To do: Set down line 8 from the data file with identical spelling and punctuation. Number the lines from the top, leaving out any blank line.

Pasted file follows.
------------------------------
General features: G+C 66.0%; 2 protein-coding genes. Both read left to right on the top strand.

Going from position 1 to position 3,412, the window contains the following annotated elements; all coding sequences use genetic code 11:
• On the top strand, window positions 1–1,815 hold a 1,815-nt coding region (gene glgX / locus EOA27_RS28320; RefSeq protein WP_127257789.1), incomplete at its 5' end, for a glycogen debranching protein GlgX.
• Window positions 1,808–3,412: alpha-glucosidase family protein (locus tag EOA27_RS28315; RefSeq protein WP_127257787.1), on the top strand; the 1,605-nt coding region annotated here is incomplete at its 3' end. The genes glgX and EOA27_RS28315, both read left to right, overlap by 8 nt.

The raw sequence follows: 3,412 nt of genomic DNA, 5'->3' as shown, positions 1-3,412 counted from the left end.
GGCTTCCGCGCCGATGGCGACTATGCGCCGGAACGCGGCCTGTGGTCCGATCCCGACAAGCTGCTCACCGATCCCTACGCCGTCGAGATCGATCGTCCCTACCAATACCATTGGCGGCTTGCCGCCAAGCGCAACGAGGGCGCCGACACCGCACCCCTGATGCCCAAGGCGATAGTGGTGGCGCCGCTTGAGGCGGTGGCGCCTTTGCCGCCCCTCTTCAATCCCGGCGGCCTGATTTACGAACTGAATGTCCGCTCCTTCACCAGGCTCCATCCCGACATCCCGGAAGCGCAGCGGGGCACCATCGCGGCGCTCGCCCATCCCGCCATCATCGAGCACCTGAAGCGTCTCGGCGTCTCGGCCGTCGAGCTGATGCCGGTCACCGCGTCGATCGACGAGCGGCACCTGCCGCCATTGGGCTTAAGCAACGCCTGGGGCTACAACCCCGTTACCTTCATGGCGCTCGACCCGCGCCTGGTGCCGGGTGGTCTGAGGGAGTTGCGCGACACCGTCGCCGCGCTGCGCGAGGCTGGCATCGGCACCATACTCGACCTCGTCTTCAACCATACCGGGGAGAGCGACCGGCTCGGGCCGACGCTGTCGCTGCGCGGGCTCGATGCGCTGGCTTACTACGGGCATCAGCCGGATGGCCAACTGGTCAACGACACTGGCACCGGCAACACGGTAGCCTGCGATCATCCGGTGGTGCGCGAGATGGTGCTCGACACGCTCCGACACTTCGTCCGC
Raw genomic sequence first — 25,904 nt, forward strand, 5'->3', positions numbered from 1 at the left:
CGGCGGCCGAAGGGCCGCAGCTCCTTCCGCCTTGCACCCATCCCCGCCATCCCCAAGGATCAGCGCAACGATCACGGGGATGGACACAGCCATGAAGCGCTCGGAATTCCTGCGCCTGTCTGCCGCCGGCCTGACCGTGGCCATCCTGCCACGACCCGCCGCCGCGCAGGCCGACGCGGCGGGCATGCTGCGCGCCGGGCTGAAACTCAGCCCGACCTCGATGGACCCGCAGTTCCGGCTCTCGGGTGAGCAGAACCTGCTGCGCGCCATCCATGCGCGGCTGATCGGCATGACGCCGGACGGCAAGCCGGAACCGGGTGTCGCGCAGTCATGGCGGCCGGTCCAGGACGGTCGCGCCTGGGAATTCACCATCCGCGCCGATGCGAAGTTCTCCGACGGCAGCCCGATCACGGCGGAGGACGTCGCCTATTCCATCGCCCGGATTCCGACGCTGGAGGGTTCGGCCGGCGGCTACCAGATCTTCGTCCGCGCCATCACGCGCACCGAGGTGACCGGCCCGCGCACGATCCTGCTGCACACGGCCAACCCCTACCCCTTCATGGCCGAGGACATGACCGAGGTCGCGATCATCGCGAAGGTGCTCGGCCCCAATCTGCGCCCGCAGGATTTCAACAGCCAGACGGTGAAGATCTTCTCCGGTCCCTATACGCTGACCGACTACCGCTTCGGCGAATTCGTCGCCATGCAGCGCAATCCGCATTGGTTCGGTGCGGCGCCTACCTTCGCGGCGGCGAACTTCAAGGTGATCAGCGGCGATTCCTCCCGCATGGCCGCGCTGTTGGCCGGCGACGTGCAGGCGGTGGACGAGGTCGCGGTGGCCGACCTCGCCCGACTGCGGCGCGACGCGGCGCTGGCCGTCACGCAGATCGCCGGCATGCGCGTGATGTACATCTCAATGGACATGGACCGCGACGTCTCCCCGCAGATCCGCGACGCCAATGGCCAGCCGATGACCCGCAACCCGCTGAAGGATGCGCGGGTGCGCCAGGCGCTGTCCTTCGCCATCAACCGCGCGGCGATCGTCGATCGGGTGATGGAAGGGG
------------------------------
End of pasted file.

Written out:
CGGCGGCCGAAGGGCCGCAGCTCCTTCCGCCTTGCACCCATCCCCGCCATCCCCAAGGATCAGCGCAACGATCACGGGGATGGACACAGCCATGAAGCGCTCGGAATTCCTGCGCCTGTCTGCCGCCGGCCTGACCGTGGCCATCCTGCCACGACCCGCCGCCGCGCAGGCCGACGCGGCGGGCATGCTGCGCGCCGGGCTGAAACTCAGCCCGACCTCGATGGACCCGCAGTTCCGGCTCTCGGGTGAGCAGAACCTGCTGCGCGCCATCCATGCGCGGCTGATCGGCATGACGCCGGACGGCAAGCCGGAACCGGGTGTCGCGCAGTCATGGCGGCCGGTCCAGGACGGTCGCGCCTGGGAATTCACCATCCGCGCCGATGCGAAGTTCTCCGACGGCAGCCCGATCACGGCGGAGGACGTCGCCTATTCCATCGCCCGGATTCCGACGCTGGAGGGTTCGGCCGGCGGCTACCAGATCTTCGTCCGCGCCATCACGCGCACCGAGGTGACCGGCCCGCGCACGATCCTGCTGCACACGGCCAACCCCTACCCCTTCATGGCCGAGGACATGACCGAGGTCGCGATCATCGCGAAGGTGCTCGGCCCCAATCTGCGCCCGCAGGATTTCAACAGCCAGACGGTGAAGATCTTCTCCGGTCCCTATACGCTGACCGACTACCGCTTCGGCGAATTCGTCGCCATGCAGCGCAATCCGCATTGGTTCGGTGCGGCGCCTACCTTCGCGGCGGCGAACTTCAAGGTGATCAGCGGCGATTCCTCCCGCATGGCCGCGCTGTTGGCCGGCGACGTGCAGGCGGTGGACGAGGTCGCGGTGGCCGACCTCGCCCGACTGCGGCGCGACGCGGCGCTGGCCGTCACGCAGATCGCCGGCATGCGCGTGATGTACATCTCAATGGACATGGACCGCGACGTCTCCCCGCAGATCCGCGACGCCAATGGCCAGCCGATGACCCGCAACCCGCTGAAGGATGCGCGGGTGCGCCAGGCGCTGTCCTTCGCCATCAACCGCGCGGCGATCGTCGATCGGGTGATGGAAGGGG